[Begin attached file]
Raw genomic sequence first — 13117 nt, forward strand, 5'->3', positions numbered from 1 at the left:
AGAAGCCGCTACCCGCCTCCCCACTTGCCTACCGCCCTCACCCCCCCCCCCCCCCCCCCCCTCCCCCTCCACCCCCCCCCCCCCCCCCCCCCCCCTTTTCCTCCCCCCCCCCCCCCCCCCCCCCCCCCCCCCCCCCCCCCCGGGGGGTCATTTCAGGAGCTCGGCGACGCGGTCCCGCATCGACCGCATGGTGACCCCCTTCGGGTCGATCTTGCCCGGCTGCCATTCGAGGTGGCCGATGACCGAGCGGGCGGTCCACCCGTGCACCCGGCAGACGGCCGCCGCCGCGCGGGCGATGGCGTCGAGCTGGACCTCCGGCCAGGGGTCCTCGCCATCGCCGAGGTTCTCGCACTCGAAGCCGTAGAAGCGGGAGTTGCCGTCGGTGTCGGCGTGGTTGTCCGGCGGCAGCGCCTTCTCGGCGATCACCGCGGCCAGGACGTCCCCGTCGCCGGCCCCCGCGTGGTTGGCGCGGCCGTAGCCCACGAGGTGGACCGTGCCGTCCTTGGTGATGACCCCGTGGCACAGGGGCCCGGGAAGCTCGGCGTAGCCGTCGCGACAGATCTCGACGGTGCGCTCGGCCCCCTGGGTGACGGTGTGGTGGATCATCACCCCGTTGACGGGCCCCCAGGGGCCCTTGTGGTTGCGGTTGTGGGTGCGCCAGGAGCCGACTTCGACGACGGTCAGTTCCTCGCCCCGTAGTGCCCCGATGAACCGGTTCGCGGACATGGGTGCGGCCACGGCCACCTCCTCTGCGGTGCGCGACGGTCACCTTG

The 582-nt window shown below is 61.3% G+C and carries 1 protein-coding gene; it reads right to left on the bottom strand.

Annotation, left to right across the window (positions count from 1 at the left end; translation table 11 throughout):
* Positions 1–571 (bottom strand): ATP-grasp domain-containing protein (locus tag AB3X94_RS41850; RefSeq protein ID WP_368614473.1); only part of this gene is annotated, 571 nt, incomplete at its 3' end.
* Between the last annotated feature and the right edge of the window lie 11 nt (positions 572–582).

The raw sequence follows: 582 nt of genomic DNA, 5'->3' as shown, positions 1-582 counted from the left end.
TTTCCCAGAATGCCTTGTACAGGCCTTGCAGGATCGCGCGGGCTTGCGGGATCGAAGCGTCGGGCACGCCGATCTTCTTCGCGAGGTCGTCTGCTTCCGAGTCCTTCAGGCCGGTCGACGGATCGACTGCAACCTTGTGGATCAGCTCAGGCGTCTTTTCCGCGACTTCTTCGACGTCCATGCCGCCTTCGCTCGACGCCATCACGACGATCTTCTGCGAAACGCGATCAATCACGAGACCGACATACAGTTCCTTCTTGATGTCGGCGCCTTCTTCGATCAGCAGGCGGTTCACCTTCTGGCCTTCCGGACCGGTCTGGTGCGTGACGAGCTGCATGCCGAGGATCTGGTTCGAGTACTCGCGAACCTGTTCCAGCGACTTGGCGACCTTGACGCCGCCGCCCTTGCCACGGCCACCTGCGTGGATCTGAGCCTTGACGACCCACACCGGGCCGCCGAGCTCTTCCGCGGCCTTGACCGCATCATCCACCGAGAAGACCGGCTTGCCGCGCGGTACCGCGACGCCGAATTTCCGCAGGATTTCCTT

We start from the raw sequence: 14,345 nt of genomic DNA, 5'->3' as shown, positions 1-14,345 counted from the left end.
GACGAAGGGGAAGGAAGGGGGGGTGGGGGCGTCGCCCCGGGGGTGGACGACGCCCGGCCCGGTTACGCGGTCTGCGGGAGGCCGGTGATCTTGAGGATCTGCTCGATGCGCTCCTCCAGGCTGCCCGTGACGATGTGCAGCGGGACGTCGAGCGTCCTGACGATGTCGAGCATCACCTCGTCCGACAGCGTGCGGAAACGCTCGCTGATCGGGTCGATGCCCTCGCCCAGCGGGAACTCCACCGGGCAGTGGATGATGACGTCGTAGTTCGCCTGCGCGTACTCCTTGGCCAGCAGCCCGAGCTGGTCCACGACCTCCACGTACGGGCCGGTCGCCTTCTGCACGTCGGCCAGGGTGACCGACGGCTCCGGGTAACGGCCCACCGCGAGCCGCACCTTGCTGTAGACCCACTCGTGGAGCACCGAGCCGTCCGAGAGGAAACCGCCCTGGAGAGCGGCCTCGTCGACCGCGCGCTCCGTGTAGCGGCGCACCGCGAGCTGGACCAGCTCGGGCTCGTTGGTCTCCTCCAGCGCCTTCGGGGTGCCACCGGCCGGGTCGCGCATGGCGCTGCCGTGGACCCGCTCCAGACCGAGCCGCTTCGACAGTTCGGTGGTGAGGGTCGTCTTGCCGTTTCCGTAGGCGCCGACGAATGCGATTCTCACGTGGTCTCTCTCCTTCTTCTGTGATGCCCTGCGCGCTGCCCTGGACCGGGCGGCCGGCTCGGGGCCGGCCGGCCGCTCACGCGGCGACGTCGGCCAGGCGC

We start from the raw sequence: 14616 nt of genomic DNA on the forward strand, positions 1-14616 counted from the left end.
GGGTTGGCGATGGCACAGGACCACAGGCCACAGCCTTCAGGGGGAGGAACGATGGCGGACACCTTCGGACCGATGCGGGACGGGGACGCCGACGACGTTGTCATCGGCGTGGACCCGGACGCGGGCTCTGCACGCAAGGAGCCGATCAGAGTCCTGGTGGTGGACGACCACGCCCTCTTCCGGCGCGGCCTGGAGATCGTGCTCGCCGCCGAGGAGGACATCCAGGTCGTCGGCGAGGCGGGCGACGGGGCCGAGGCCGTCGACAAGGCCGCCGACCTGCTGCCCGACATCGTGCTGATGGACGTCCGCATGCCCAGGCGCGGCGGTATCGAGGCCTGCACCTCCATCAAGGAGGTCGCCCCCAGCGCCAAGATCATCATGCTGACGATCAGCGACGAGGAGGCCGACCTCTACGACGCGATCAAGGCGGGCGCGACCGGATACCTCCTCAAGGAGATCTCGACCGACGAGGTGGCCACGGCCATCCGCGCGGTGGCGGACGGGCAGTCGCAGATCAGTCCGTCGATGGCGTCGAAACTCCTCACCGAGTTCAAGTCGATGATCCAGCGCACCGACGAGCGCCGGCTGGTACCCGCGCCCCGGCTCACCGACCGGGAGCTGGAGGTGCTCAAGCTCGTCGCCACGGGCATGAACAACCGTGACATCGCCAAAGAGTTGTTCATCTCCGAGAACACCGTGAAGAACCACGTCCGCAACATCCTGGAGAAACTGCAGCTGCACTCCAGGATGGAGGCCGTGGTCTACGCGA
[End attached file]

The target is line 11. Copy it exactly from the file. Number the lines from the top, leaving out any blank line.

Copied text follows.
We start from the raw sequence: 14616 nt of genomic DNA on the forward strand, positions 1-14616 counted from the left end.